Perhaps an ill thought out policy on the Argies part...

The north Atlantic negotioations between the UK Ireland, Iceland and Denmark are unlikely to be terribly acrimonious but the south Atlantic saw spilled blood between the involved parties about 25 years ago.

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The Dark Side of Lucky Star

Few people are aware that while Konata is watching Anime, the other girls are engaged in rather less benign activities....


Grand Theft Auto: Doremon Devasatation
Quite possibly the most awfulest thing I've ever linked to.
Hat Tip(and blame): Chizumatic

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Rent-A-Cow

No really....Rent-A-Cow.

Yet more Rent-A-Cow.

Raging against the Rent-A-Cow!

Japanese Rent-A-Cow.

Swiss Rent-A-Cow.

I love the Volokh Conspiracy......

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September 23, 2007

Some Space Linkage

One of the Brickmuppet's crack team of science babestm reports on several posts from around the 'sphere regarding the development of the final frontier....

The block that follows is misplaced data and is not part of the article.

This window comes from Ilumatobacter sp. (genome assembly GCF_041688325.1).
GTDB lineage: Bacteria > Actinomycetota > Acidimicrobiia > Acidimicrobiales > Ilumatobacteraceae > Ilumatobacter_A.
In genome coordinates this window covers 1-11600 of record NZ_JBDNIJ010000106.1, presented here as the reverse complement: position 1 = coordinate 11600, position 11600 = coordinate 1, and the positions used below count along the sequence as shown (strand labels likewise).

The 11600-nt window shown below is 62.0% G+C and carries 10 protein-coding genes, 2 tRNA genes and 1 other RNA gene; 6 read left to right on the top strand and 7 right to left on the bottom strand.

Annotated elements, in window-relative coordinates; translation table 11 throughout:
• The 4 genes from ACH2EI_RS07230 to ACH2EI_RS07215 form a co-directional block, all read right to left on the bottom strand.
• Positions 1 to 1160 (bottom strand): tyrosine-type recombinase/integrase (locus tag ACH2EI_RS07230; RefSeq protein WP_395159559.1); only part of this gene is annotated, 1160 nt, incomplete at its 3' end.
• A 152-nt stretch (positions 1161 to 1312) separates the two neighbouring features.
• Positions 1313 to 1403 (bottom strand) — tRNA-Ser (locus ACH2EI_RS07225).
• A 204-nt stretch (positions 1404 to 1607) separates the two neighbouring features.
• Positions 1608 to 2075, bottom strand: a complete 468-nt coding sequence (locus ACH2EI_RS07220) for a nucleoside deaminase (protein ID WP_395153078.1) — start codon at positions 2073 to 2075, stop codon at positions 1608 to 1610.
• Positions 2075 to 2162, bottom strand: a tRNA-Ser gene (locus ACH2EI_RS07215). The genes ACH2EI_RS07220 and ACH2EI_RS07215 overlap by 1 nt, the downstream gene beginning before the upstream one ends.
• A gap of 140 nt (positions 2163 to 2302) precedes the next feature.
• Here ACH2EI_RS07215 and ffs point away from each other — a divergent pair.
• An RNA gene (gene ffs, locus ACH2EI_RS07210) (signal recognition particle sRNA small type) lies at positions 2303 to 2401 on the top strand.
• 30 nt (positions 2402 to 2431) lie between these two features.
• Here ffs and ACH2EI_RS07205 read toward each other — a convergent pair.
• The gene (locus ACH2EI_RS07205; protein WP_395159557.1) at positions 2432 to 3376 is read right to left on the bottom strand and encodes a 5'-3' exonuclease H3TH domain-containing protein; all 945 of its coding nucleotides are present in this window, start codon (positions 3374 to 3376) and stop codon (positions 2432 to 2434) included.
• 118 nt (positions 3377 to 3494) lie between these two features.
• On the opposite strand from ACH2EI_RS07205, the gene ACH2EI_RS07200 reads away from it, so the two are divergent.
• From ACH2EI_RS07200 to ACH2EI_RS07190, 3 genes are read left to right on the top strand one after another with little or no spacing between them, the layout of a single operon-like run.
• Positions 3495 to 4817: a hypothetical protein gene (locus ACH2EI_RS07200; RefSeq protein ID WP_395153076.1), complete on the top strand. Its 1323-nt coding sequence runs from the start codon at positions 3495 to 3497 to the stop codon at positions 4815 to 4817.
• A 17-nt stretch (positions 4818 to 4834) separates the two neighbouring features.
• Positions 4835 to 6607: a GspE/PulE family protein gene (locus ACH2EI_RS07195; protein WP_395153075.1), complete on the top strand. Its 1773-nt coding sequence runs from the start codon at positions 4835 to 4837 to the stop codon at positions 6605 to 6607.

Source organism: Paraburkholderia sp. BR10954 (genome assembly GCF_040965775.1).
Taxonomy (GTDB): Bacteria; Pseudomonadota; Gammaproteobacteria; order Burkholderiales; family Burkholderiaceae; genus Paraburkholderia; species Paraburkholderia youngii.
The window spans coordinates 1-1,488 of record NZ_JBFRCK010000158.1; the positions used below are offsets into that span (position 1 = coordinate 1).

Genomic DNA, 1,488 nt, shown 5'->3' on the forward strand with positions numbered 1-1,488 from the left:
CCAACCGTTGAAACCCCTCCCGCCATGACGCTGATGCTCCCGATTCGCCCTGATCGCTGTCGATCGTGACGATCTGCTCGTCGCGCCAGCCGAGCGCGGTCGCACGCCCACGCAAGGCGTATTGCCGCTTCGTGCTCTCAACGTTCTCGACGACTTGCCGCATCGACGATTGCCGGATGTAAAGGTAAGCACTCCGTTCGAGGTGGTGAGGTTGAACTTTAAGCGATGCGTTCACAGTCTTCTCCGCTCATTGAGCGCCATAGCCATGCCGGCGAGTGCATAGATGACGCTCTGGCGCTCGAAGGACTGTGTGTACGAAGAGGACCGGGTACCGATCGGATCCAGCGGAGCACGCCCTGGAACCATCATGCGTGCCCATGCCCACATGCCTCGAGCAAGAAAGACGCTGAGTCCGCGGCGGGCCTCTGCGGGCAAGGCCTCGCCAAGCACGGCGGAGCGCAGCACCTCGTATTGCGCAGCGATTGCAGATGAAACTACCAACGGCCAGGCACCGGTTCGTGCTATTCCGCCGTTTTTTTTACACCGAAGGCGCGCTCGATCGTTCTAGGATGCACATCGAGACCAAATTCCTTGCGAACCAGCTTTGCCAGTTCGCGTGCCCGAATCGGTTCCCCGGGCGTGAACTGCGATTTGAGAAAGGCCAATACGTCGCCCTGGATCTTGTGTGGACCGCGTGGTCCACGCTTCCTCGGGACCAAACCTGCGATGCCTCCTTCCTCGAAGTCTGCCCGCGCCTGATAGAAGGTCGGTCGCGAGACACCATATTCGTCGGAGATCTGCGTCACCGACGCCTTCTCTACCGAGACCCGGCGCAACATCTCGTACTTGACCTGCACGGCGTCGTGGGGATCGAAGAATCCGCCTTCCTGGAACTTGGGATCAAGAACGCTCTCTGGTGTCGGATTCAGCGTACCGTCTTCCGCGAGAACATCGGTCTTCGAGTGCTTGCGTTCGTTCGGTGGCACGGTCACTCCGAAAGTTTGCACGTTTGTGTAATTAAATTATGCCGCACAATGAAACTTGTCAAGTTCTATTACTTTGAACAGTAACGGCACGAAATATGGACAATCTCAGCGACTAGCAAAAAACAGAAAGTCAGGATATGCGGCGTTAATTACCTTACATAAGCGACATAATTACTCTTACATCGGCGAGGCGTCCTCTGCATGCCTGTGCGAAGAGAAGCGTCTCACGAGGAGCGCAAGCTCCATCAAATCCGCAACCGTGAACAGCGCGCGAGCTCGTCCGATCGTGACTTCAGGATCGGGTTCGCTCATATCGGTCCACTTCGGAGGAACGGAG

Clarke Lindsay does a nice sum up of critical infrastructure technologies that are under development and seem likely to come to fruition to fruition in the short term.

The lists big missing technology bit of course, is any real push for space nuclear power. There is some work being done for the Prometheus Project but that is now a fairly low key program.

For what it's worth, I strongly agree with the sentiments of John Goff and others regarding the importance of developing orbital-propellant transfer technologies. This is absolutely vital to moving forward in space.

Via Colony Worlds comes this link to an article on NASA's current Moon buggy plans. It provides the below picture of a proposed NASA lunar buggy, which is really a mini mobile base. 


The external mounted suits are interesting. They seem to be designed towards minimizing the astronauts exposure to lunar dust. This is a problem that has been getting some attention of late. The suits would "dock" with the habitat and the astronauts would enter and exit through a rear torso hatch minimizing dust entry.

In the long term given extensive infrastructure a vastly superior Bio-Suit might be worn under coveralls but this affords very good dust protection.